While it’s possible that the slow rollout still hasn’t affected the majority of sites, I think that there’s another frightening possibility.

It’s possible that sites that saw a Panda-related ranking demotion will only be able to recover if they can drastically improve the site to the point where users GREATLY prefer this site over their competitors’ sites.

It is always good to do an on-site quality audit. I still recommend a thorough site audit for any website that has suffered a loss in traffic that coincides with a Panda rerun date. In many cases, fixing quality issues—such as page speed problems, canonical issues, and confusing URL structures—can result in ranking improvement. But I think that we also need to put a HUGE emphasis on making your site the best of its kind.

And that’s not easy.

I’ve reviewed a lot of eCommerce sites that have been hit by Panda over the years. I have seen few of these recover. Many of them have had site audits done by several of the industry’s recognized experts. In some cases, the sites haven’t recovered because they have not implemented the recommended changes. However, there are quite a few sites that have made significant changes, yet still seem to be stuck under some type of ranking demotion.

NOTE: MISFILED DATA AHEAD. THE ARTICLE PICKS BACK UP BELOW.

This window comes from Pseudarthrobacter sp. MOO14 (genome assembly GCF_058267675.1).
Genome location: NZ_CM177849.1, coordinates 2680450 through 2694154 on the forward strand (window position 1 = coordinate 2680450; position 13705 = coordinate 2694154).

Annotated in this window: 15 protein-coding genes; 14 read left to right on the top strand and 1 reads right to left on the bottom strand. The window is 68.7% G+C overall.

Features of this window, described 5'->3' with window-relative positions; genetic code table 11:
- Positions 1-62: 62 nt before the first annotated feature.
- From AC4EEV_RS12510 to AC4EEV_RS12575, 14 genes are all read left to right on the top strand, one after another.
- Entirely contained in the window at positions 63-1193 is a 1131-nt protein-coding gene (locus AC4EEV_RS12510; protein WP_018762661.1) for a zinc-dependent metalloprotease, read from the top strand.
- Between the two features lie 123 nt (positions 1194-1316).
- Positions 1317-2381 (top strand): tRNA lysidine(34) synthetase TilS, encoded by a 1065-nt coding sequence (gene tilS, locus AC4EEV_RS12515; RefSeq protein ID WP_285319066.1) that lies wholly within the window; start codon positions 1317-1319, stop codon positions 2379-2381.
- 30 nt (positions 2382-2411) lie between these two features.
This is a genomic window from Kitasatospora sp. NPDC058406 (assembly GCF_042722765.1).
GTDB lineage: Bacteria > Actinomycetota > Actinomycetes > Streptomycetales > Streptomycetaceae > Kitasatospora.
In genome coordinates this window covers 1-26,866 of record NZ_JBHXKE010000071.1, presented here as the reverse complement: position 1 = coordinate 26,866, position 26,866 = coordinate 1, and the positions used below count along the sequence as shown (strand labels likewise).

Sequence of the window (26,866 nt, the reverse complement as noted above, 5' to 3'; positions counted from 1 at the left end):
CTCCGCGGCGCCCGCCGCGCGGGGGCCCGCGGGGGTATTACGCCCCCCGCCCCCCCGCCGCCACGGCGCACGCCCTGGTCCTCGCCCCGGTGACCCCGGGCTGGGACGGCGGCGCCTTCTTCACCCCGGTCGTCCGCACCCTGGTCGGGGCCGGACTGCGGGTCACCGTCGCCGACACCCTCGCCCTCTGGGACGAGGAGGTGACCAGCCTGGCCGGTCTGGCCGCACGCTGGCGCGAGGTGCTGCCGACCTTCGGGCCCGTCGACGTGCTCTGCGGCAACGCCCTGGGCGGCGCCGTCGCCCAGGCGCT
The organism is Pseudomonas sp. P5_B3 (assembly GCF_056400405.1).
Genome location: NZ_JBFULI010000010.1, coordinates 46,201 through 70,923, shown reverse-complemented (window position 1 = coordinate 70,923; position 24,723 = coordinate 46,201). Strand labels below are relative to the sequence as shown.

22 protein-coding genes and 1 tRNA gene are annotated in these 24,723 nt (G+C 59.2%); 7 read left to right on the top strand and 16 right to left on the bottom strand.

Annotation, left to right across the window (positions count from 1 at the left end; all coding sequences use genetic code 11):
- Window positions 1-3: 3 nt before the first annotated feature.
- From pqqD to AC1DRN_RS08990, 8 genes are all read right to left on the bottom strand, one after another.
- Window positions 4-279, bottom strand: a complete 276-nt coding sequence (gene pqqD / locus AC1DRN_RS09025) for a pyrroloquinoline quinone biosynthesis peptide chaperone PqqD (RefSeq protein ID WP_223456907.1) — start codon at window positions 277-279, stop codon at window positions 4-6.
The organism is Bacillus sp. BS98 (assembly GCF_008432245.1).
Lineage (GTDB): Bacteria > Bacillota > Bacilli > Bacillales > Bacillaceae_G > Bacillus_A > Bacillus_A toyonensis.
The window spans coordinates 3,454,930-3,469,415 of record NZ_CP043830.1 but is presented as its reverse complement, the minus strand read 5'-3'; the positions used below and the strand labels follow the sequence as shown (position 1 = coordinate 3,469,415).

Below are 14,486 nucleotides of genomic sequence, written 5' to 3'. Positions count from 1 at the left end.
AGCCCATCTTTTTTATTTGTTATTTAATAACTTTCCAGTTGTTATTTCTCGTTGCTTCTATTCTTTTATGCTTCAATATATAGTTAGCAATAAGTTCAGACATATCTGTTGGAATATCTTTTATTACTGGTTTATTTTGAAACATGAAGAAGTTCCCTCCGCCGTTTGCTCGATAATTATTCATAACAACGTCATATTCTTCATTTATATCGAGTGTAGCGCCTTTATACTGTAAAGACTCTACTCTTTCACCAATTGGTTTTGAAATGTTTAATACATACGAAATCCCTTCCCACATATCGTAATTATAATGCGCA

In many cases like this, I’ve spent some time reviewing competitors’ sites that are currently ranking well. What I’ll do is try to complete a task, such as searching for and reaching the point of purchase on a particular product on the Panda hit-site, as well as the competitors’ sites. In most cases, I’ll find that the competitors offer a vastly better search experience. They may have a number of things that the Panda-hit site doesn’t, such as the following:

  • A better search interface.
  • Better browsing options (i.e. search by color, size, etc.)